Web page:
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&& .SHORT TERM /WEDNESDAY THROUGH THURSDAY NIGHT/...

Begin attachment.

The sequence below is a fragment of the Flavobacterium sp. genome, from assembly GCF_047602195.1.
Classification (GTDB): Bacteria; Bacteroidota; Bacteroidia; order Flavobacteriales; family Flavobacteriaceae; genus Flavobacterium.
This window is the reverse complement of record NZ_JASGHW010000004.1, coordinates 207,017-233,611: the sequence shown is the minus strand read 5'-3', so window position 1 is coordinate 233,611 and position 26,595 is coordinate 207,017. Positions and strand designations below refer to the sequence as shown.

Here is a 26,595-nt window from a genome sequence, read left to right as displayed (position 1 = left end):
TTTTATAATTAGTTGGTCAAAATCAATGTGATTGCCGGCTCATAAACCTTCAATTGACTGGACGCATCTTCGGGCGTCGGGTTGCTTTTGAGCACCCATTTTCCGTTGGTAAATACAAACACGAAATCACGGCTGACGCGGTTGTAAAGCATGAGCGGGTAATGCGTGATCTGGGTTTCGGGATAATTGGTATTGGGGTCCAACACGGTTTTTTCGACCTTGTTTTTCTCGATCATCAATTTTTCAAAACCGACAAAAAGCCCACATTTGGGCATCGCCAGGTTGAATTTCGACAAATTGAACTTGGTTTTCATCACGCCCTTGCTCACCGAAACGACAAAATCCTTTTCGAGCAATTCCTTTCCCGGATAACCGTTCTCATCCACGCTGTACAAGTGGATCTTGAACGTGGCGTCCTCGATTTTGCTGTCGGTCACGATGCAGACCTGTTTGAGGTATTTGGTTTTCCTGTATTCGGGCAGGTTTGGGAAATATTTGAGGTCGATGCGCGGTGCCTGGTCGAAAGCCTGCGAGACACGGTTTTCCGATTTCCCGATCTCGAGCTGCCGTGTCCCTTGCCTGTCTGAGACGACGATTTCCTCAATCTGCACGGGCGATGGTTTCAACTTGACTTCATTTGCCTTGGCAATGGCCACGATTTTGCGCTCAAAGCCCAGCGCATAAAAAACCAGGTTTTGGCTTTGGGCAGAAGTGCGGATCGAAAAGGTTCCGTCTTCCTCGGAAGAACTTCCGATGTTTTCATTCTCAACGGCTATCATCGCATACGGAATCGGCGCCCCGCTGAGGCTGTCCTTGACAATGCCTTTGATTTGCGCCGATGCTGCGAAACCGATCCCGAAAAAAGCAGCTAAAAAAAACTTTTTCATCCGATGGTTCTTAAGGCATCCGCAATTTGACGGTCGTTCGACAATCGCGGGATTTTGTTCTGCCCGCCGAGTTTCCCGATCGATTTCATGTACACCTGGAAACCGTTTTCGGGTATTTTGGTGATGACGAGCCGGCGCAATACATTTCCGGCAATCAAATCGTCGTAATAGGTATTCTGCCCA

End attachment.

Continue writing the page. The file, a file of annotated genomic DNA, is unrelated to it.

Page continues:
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As of 225 PM Tuesday... An initially neutral to slightly positively-tilted longwave trough from eastern Canada to the southern Plains, including an embedded mid-upper low over the mid Mississippi Valley/upper Midwest at 12Z Wednesday, will migrate eastward and assume an increasingly negative- tilt as it pivots across the Carolinas and middle Atlantic states by Thursday and Thursday night. A complex pattern will result at the surface on Wednesday and Thursday. A frontal zone will likely be draped northeast to southwest marking the southern periphery of weak ridging/CAD/low overcast extending across most of Virginia and North Carolina at the start of the day Wednesday then extending Northwestward as a warm front to a low over the western Ohio Valley. That front, acting as the edge of the CAD regime, and focus for convection, will then likely retreat northward with a narrow wedge of a warm sector airmass through southern and perhaps portions of eastern portions of the area during the day Wednesday, then through the remainder of central North Carolina early Wednesday night, all immediately ahead of a triple point low that will develop and migrate across the western Carolinas very late Wednesday afternoon and Wednesday night. Initial CAD conditions, and subsequent convection along the retreating warm front, will tend to slow the retreat of the unstable warm sector and north boundary for any severe threat through much of Wednesday, such that any strong to severe potential will likely remain from Wadesboro to Goldsboro and Rocky Mount and points southeast. That unstable warm sector should then surge Northward through the remainder of central North Carolina early Wed night, immediately ahead of the triple point low, yielding brief, but likely sufficient, weak destabilization to support surface-based QLCS storms capable of producing both swaths of damaging straight line winds and isolated tornadoes along embedded mesovortices/bows/lewps. The cold/occluded front will cause the warm sector and associated severe threat to collapse eastward and through the Coastal Plain late Wednesday night. Brief drying and clearing will be probable through early midday Thursday, but clouds will redevelop with heating, with an additional band or bands of convection in fast, cyclonic, and Cold Air Advection bearing flow aloft, which will spread northeastward across central North Carolina through late afternoon. The western edge may result in a strongly forced line of storms along the eastern periphery of focused forcing for ascent accompanying the aforementioned upper trough/low. Cold temperatures and steep lapse rates aloft will favor small hail in even marginally strong cores; and a 50-70 kt South-southwesterly speed max on eastern fringe of the upper trough will support organized storm modes, including low- topped (splitting) supercells, given long and relatively straight forecast hodographs, which would be capable of producing severe hail and damaging straight line winds.